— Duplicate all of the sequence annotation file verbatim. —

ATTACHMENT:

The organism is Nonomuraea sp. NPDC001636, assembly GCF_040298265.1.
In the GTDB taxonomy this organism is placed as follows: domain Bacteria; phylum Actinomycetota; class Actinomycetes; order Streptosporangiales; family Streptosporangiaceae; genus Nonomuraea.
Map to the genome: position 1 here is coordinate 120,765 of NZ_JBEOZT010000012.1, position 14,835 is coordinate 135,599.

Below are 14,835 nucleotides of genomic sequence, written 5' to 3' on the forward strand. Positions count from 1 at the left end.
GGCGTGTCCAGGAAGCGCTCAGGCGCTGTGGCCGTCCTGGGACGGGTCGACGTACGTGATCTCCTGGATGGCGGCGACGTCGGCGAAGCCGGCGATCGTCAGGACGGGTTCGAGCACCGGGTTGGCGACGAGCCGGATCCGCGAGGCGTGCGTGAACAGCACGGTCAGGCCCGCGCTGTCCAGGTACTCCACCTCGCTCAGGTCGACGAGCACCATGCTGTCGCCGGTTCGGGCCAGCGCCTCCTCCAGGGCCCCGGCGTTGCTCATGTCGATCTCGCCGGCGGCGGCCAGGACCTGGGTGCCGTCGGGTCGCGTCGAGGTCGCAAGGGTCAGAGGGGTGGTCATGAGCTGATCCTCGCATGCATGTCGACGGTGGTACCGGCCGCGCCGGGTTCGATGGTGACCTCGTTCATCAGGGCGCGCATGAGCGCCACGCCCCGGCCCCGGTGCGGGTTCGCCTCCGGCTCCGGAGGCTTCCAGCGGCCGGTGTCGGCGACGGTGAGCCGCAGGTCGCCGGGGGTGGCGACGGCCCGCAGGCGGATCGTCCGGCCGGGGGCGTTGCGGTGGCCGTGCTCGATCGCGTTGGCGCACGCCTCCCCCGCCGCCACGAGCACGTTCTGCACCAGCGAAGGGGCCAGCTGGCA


The organism is Nonomuraea sp. NPDC001636, assembly GCF_040298265.1.
In the GTDB taxonomy this organism is placed as follows: domain Bacteria; phylum Actinomycetota; class Actinomycetes; order Streptosporangiales; family Streptosporangiaceae; genus Nonomuraea.
Map to the genome: position 1 here is coordinate 120,765 of NZ_JBEOZT010000012.1, position 14,835 is coordinate 135,599.

Below are 14,835 nucleotides of genomic sequence, written 5' to 3' on the forward strand. Positions count from 1 at the left end.
GGCGTGTCCAGGAAGCGCTCAGGCGCTGTGGCCGTCCTGGGACGGGTCGACGTACGTGATCTCCTGGATGGCGGCGACGTCGGCGAAGCCGGCGATCGTCAGGACGGGTTCGAGCACCGGGTTGGCGACGAGCCGGATCCGCGAGGCGTGCGTGAACAGCACGGTCAGGCCCGCGCTGTCCAGGTACTCCACCTCGCTCAGGTCGACGAGCACCATGCTGTCGCCGGTTCGGGCCAGCGCCTCCTCCAGGGCCCCGGCGTTGCTCATGTCGATCTCGCCGGCGGCGGCCAGGACCTGGGTGCCGTCGGGTCGCGTCGAGGTCGCAAGGGTCAGAGGGGTGGTCATGAGCTGATCCTCGCATGCATGTCGACGGTGGTACCGGCCGCGCCGGGTTCGATGGTGACCTCGTTCATCAGGGCGCGCATGAGCGCCACGCCCCGGCCCCGGTGCGGGTTCGCCTCCGGCTCCGGAGGCTTCCAGCGGCCGGTGTCGGCGACGGTGAGCCGCAGGTCGCCGGGGGTGGCGACGGCCCGCAGGCGGATCGTCCGGCCGGGGGCGTTGCGGTGGCCGTGCTCGATCGCGTTGGCGCACGCCTCCCCCGCCGCCACGAGCACGTTCTGCACCAGCGAAGGGGCCAGCTGGCA